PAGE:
Newton — Having one world-class musician in your community is rare. Having three in one family may very well be unique.
Yet a residence in Newton Highlands houses just such a unique threesome. It is home to two internationally famous classical guitar virtuosos — Eliot Fisk and Zaira Meneses – and their 12-year-old daughter, Raquel Fisk, a piano prodigy who played Carnegie Hall last month.
All three will be performing in Boston’s 8th annual GuitarFest from June 19-23.
The GuitarFest is Eliot Fisk’s creation.
“There are other guitar festivals all over the world,” Fisk told the TAB in a telephone interview from Salzburg. “I wanted to create one with a different theme each year, and show the guitar in a different role.”
“More than a bunch of guitarists getting together and playing and talking, I wanted to gather people together around an interesting theme in a cross-disciplinary way,” said Fisk.
The theme of this year’s festival is “British Invasion” because this year is the approximate 450th anniversary of William Shakespeare’s birth, the 100th anniversary of the birth of British composer Benjamin Britten, and the 80th birthday of British guitarist Julian Breen.
“Plus,” said Fisk, “Of all American cities, Boston is the most European.”
GuitarFest will feature opening and closing night receptions, workshops for young guitarists, competitions, master classes, a luthier expo, an outing to the Museum of Fine Arts, roundtables, and of course, dozens of piano, lute, and guitar performances from dozens of musicians, many of whom studied under Fisk.
A Shakespearean vignette related to the piece being performed will follow each of the concerts in this year’s GuitarFest.
Fisk teaches classical guitar in five different languages at the New England Conservatory in Boston and the Universität Mozarteum Salzburg, in Austria, and he continues to perform around the world.
Eliot Fisk says he does not come from a musical family, but his 12-year-old daughter Raquel can’t say the same. Her father was a student of Spanish virtuoso Andrés Segovia, who is often credited as being the father of modern classical guitar.
Zaira Meneses, Raquel’s mom, grew up playing classical guitar, starting at the age of six in Cuernavaca, Mexico, and has performed throughout Mexico, the United States, and Europe.
Meneses started winning competitions at the age of 8, and began playing professionally at the age of 15, playing in a guitar orchestra.
At GuitarFest, “We want to give people the experience that the guitar can be elegant and classic,” said Meneses in an interview in the family’s Newton home. She serves as director of community outreach and student affairs for the festival.
Earlier this month, Raquel performed at the Fine Arts Festival in New York City’s Carnegie Hall.
“It was a blast. I’m really proud of that one,” Raquel said.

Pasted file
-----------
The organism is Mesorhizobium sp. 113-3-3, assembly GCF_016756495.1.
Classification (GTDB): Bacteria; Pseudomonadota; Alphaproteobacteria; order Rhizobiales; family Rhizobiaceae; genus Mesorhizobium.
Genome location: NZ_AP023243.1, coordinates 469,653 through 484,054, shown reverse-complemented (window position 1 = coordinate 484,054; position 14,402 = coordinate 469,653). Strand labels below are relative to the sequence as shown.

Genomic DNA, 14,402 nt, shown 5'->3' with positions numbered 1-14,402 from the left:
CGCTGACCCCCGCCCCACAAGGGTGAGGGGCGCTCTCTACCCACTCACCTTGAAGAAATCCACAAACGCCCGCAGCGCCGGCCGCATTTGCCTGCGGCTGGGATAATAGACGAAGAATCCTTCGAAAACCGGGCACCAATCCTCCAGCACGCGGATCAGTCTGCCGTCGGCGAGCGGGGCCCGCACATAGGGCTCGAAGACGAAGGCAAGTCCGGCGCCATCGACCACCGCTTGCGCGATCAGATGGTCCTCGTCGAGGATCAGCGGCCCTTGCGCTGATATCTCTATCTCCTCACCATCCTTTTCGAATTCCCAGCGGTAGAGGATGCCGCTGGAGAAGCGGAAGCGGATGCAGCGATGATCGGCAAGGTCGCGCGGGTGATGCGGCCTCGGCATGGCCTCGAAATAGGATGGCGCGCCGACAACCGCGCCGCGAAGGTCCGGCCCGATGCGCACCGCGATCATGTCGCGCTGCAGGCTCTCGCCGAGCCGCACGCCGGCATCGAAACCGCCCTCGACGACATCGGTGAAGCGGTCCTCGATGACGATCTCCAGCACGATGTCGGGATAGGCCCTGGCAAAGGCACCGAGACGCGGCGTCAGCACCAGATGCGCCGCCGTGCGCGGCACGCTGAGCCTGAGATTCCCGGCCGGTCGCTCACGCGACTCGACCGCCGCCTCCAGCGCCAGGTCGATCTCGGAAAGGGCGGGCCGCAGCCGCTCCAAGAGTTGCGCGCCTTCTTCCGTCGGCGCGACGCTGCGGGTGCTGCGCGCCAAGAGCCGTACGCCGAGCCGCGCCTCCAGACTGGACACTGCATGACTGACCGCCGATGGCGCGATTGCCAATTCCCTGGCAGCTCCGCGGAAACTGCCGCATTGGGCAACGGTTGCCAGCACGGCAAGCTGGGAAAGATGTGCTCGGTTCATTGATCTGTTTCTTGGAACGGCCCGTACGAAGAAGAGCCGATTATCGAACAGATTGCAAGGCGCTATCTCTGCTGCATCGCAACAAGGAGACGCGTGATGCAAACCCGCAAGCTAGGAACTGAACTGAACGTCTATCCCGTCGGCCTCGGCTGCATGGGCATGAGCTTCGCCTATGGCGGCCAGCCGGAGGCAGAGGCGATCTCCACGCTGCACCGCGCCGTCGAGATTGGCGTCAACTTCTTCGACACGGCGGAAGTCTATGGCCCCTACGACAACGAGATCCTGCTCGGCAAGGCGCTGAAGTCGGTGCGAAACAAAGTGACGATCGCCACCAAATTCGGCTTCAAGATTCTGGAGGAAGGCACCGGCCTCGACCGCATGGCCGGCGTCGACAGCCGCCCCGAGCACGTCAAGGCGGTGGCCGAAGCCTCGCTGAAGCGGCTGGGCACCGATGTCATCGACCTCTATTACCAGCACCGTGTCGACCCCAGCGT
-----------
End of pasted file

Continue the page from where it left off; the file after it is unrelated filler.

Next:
Raquel, who is in the 6th grade at Brown Middle School, said she practices up to three hours each day and when she does, her cats Mimi and Clovey often lie on the window sills in her sunny piano room on the first floor of her home.
Raquel started playing piano at the age of four.
She is also a painter and a writer who is working on completing a novel she began at age 10. She’s a member of the Brown track team.
Raquel calls Niva Fried, her current piano teacher, “my mentor and teacher for absolutely everything. There’s always something new to learn, always welcomes my ideas.”
Of the hundreds of mostly competitive piano players Fried has taught, she says Raquel is “much above average. There is no comparison.”
Raquel said that Fried’s technique is very different from what she is used to.
“It’s more freedom than I’ve ever been allowed.”
“I used to hate practicing. Now I love practicing. It’s a way I can connect with the piano and learn more about it.”
Raquel says that competing in the Boston’s Steinway competition in May was where she played her best. “I was playing Bach and Chopin and that moment was the best I’ve ever played in my whole life,” Raquel said.
“When I’m performing, it’s like I’m reaching out to the audience. If I can make them feel connected to everybody, that’s an accomplishment for me. That is my goal.”
Raquel will open the Guitar Fest Marathon concert with her current favorite, Mendelssohn’s “Songs Without Words,” and will close the evening with “Serenata” by Joaquin Malats.
Raquel says she loves Bach, Mozart and Mendelssohn on the piano, but on her iPod, it’s Nicki Minaj.What does she think of Justin Bieber?
Raquel said, ”He’s got talent. He could be good, but the songs he makes…”
In school, Raquel loves to study English and psychology.
“Human emotions fascinate me,” she said.
“Music brings everything together and makes me happy. Whatever I’m doing, I just want to be happy, because that’s all that really counts. As long as I’m happy, I’m sure I’ll find my way.”